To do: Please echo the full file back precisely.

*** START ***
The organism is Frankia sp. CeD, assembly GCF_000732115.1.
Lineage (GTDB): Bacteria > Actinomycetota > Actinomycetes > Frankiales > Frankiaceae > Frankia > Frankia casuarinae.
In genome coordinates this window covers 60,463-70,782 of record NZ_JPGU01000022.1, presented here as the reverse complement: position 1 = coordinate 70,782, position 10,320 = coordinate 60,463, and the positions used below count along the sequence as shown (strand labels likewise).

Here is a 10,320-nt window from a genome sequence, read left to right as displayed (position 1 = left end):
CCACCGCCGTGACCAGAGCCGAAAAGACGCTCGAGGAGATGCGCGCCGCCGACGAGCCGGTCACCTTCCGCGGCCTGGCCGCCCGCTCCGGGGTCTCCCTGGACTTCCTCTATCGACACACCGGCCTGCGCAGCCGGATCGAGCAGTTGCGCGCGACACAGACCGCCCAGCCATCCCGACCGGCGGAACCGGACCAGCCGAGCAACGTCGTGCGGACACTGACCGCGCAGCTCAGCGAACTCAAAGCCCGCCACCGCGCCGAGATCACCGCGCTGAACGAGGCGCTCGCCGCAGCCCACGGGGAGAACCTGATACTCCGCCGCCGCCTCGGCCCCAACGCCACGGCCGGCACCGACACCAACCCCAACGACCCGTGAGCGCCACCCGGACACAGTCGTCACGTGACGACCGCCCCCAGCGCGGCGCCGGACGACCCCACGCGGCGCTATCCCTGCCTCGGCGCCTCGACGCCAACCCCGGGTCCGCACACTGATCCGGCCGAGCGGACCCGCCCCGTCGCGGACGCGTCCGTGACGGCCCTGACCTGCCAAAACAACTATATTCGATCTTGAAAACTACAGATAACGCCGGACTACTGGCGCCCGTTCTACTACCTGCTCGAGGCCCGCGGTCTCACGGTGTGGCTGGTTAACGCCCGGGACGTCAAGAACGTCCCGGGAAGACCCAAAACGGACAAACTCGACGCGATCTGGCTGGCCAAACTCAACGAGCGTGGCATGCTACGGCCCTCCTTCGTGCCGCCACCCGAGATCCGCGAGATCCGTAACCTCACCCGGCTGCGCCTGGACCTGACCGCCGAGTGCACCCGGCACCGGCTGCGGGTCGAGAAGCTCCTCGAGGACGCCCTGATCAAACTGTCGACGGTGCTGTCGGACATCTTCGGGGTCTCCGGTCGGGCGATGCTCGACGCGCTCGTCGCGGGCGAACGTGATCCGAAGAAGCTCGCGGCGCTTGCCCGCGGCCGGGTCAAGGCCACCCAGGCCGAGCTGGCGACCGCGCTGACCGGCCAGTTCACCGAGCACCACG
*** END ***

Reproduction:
The organism is Frankia sp. CeD, assembly GCF_000732115.1.
Lineage (GTDB): Bacteria > Actinomycetota > Actinomycetes > Frankiales > Frankiaceae > Frankia > Frankia casuarinae.
In genome coordinates this window covers 60,463-70,782 of record NZ_JPGU01000022.1, presented here as the reverse complement: position 1 = coordinate 70,782, position 10,320 = coordinate 60,463, and the positions used below count along the sequence as shown (strand labels likewise).

Here is a 10,320-nt window from a genome sequence, read left to right as displayed (position 1 = left end):
CCACCGCCGTGACCAGAGCCGAAAAGACGCTCGAGGAGATGCGCGCCGCCGACGAGCCGGTCACCTTCCGCGGCCTGGCCGCCCGCTCCGGGGTCTCCCTGGACTTCCTCTATCGACACACCGGCCTGCGCAGCCGGATCGAGCAGTTGCGCGCGACACAGACCGCCCAGCCATCCCGACCGGCGGAACCGGACCAGCCGAGCAACGTCGTGCGGACACTGACCGCGCAGCTCAGCGAACTCAAAGCCCGCCACCGCGCCGAGATCACCGCGCTGAACGAGGCGCTCGCCGCAGCCCACGGGGAGAACCTGATACTCCGCCGCCGCCTCGGCCCCAACGCCACGGCCGGCACCGACACCAACCCCAACGACCCGTGAGCGCCACCCGGACACAGTCGTCACGTGACGACCGCCCCCAGCGCGGCGCCGGACGACCCCACGCGGCGCTATCCCTGCCTCGGCGCCTCGACGCCAACCCCGGGTCCGCACACTGATCCGGCCGAGCGGACCCGCCCCGTCGCGGACGCGTCCGTGACGGCCCTGACCTGCCAAAACAACTATATTCGATCTTGAAAACTACAGATAACGCCGGACTACTGGCGCCCGTTCTACTACCTGCTCGAGGCCCGCGGTCTCACGGTGTGGCTGGTTAACGCCCGGGACGTCAAGAACGTCCCGGGAAGACCCAAAACGGACAAACTCGACGCGATCTGGCTGGCCAAACTCAACGAGCGTGGCATGCTACGGCCCTCCTTCGTGCCGCCACCCGAGATCCGCGAGATCCGTAACCTCACCCGGCTGCGCCTGGACCTGACCGCCGAGTGCACCCGGCACCGGCTGCGGGTCGAGAAGCTCCTCGAGGACGCCCTGATCAAACTGTCGACGGTGCTGTCGGACATCTTCGGGGTCTCCGGTCGGGCGATGCTCGACGCGCTCGTCGCGGGCGAACGTGATCCGAAGAAGCTCGCGGCGCTTGCCCGCGGCCGGGTCAAGGCCACCCAGGCCGAGCTGGCGACCGCGCTGACCGGCCAGTTCACCGAGCACCACG